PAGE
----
In this paper we will try to investigate traces of early Merovingian 'state' formation. For most modern scholars it is impossible to be find any kind of 'state' in any early medieval kingdom in the sense of the modern use of the term state. On the other hand, there are scholars who are seeking to find a form of statehood or 'Staatlichkeit' in the early medieval kingdoms of Western Europe. In this paper we aim to highlight aspects of statehood, as regards to the early Merovingian kingdoms, through concrete examples provided to us by the sources of the Merovingian period.
Recent studies on archaeological findings and faunal remains from modern Austria shed new light on the transition from the Roman period to Late Antiquity. The end of the Western Roman Empire and the geopolitical changes brought about by the Barbarian Migration led to various and long-lasting changes which, however, had different regional effects. The present study investigates the influence of Roman legacy on the new socio-economic structures, after the collapse of the Roman world. In this framework, factors including the function of a site, geographical position, and local environmental setting play a key role, in order to understand the complex interaction of tradition and innovation.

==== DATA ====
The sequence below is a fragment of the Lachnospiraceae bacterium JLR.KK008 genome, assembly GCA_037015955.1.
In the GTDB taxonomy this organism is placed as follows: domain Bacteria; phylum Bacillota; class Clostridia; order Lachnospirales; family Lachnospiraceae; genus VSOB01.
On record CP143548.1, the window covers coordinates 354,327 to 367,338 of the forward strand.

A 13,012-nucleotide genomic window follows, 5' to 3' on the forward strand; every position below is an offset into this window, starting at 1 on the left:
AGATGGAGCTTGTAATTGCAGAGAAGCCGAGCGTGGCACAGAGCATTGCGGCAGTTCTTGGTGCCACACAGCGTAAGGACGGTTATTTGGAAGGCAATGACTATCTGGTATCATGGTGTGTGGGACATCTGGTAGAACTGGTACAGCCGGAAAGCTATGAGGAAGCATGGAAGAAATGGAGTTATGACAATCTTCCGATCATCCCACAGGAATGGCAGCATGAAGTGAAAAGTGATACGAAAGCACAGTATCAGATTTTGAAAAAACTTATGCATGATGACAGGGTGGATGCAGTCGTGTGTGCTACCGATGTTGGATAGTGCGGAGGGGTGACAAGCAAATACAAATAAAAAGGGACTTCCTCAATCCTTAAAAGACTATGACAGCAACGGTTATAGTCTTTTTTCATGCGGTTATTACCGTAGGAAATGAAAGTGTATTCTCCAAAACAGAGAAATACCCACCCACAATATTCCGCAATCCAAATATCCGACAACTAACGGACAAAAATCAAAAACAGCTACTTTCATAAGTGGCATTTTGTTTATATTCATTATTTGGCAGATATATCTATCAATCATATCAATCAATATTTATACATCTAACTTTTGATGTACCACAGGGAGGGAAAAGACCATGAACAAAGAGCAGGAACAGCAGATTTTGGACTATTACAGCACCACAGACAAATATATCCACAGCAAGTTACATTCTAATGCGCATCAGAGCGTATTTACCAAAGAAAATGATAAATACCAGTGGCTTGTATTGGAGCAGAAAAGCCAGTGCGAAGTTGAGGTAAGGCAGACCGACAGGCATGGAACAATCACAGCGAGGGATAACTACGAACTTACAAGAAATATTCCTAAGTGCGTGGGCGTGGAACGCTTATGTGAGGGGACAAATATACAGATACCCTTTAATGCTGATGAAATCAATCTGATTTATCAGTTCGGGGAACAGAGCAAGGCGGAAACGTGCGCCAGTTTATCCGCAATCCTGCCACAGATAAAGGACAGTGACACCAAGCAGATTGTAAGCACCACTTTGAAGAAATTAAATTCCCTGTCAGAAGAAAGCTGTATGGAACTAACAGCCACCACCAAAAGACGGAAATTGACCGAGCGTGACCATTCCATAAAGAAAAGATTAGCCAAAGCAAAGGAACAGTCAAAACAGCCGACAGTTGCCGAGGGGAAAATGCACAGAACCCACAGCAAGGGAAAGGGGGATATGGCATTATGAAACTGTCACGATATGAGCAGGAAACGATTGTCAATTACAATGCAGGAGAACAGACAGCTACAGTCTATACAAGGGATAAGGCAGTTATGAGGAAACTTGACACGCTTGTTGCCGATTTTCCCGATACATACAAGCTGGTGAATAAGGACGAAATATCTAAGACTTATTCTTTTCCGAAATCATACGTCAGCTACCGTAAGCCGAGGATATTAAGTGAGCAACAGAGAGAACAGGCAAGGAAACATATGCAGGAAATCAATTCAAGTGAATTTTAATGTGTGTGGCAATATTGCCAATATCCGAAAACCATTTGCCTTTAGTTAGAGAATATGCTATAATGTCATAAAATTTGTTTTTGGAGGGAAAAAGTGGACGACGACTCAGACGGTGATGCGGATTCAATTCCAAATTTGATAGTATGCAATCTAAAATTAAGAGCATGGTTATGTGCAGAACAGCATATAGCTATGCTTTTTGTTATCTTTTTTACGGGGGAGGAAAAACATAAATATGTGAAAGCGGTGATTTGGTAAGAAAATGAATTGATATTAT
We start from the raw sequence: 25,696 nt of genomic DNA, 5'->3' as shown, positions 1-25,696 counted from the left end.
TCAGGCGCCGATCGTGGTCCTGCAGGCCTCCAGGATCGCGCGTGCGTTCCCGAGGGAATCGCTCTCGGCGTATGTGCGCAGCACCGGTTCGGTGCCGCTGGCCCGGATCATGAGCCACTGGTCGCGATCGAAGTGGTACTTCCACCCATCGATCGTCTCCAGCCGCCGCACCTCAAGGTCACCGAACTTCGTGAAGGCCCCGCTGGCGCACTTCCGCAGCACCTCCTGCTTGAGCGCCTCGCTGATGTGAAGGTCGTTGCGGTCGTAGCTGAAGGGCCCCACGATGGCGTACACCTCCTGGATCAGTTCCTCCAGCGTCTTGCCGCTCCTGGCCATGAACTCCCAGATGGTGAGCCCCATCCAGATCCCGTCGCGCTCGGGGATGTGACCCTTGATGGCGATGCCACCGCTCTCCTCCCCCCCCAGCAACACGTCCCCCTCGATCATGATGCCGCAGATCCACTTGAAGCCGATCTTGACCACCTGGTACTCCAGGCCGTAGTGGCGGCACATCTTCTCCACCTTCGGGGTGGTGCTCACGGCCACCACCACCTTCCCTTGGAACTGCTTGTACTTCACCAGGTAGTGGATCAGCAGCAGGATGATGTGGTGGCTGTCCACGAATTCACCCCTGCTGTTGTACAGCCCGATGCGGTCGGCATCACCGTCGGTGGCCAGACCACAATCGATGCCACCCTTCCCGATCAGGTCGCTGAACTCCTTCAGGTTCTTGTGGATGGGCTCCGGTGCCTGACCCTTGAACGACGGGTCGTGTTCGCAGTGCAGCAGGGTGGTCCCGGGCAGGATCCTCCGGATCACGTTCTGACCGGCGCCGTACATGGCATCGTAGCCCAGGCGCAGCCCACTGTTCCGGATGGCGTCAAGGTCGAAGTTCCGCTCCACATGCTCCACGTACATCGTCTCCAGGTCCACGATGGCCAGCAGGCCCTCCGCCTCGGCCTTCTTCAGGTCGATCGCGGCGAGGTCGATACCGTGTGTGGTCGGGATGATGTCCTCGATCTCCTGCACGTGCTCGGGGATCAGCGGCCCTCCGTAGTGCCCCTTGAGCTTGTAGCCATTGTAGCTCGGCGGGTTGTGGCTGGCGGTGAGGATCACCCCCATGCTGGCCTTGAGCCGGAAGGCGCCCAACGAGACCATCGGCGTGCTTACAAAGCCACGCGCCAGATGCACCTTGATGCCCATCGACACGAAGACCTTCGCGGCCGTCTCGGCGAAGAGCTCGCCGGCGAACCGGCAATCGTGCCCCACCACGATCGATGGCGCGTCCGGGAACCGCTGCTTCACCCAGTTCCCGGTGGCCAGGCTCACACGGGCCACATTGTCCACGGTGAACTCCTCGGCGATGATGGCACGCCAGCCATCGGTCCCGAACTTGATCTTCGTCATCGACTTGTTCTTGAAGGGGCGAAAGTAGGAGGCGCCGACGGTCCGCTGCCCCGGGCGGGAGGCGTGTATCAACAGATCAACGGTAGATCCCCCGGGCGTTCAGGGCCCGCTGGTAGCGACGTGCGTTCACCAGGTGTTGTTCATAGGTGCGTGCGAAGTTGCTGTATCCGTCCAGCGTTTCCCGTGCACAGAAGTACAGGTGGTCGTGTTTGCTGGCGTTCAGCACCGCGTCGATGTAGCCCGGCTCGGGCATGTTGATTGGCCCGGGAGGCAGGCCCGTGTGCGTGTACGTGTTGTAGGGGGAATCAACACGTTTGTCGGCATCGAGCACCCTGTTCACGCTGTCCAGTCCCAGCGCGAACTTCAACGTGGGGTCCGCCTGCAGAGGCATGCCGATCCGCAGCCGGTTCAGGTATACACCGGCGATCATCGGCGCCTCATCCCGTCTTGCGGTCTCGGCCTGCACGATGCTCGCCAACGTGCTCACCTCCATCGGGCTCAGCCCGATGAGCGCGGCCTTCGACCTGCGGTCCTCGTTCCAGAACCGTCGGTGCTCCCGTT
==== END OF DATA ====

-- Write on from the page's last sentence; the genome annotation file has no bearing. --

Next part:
The paper explores the effect of rapid loss of territory of the Byzantine Empire in the beginning of the 7th century on imperial ideology and perception of the state's territory. Studying a homily on 626 siege by Theodoros Synkellos shows that to deal with the loss and with traumatic experience of the siege, the old imperial ideology was replaced with a new one that that combined elements from Biblical anti-imperial narratives of the sieges of Jerusalem and frontier sensibilities of the accounts on nomadic raids on desert Christian monasteries. A similar trend can be seen in other texts, such as Chronicon Paschale and the poems of George of Pisidia.